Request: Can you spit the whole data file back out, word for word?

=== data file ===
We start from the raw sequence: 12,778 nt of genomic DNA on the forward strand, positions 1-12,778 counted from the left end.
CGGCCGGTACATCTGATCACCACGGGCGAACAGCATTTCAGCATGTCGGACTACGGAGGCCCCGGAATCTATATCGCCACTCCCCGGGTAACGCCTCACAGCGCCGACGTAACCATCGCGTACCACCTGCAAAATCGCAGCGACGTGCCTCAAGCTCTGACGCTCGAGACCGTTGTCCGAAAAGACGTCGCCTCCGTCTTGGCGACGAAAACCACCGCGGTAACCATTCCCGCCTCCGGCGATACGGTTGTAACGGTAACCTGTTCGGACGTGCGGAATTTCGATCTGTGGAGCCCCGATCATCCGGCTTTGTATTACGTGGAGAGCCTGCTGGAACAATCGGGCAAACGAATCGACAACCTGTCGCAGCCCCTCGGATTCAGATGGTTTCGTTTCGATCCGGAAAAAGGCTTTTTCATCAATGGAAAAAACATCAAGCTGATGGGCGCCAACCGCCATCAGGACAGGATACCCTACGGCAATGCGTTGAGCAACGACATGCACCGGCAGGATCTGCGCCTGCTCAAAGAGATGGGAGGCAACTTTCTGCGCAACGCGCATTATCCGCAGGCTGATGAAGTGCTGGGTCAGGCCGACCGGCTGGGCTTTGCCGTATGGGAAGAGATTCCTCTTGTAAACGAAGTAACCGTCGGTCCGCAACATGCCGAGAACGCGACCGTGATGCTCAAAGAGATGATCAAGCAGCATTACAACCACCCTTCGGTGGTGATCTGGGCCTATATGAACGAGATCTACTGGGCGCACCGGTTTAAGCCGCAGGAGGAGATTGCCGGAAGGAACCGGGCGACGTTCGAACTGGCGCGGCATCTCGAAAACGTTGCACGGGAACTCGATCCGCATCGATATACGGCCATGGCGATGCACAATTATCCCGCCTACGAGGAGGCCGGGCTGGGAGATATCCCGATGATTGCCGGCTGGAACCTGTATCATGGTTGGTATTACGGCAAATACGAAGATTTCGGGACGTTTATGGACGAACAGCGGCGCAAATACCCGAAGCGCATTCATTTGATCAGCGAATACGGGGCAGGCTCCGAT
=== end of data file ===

We start from the raw sequence: 12,778 nt of genomic DNA on the forward strand, positions 1-12,778 counted from the left end.
CGGCCGGTACATCTGATCACCACGGGCGAACAGCATTTCAGCATGTCGGACTACGGAGGCCCCGGAATCTATATCGCCACTCCCCGGGTAACGCCTCACAGCGCCGACGTAACCATCGCGTACCACCTGCAAAATCGCAGCGACGTGCCTCAAGCTCTGACGCTCGAGACCGTTGTCCGAAAAGACGTCGCCTCCGTCTTGGCGACGAAAACCACCGCGGTAACCATTCCCGCCTCCGGCGATACGGTTGTAACGGTAACCTGTTCGGACGTGCGGAATTTCGATCTGTGGAGCCCCGATCATCCGGCTTTGTATTACGTGGAGAGCCTGCTGGAACAATCGGGCAAACGAATCGACAACCTGTCGCAGCCCCTCGGATTCAGATGGTTTCGTTTCGATCCGGAAAAAGGCTTTTTCATCAATGGAAAAAACATCAAGCTGATGGGCGCCAACCGCCATCAGGACAGGATACCCTACGGCAATGCGTTGAGCAACGACATGCACCGGCAGGATCTGCGCCTGCTCAAAGAGATGGGAGGCAACTTTCTGCGCAACGCGCATTATCCGCAGGCTGATGAAGTGCTGGGTCAGGCCGACCGGCTGGGCTTTGCCGTATGGGAAGAGATTCCTCTTGTAAACGAAGTAACCGTCGGTCCGCAACATGCCGAGAACGCGACCGTGATGCTCAAAGAGATGATCAAGCAGCATTACAACCACCCTTCGGTGGTGATCTGGGCCTATATGAACGAGATCTACTGGGCGCACCGGTTTAAGCCGCAGGAGGAGATTGCCGGAAGGAACCGGGCGACGTTCGAACTGGCGCGGCATCTCGAAAACGTTGCACGGGAACTCGATCCGCATCGATATACGGCCATGGCGATGCACAATTATCCCGCCTACGAGGAGGCCGGGCTGGGAGATATCCCGATGATTGCCGGCTGGAACCTGTATCATGGTTGGTATTACGGCAAATACGAAGATTTCGGGACGTTTATGGACGAACAGCGGCGCAAATACCCGAAGCGCATTCATTTGATCAGCGAATACGGGGCAGGCTCCGAT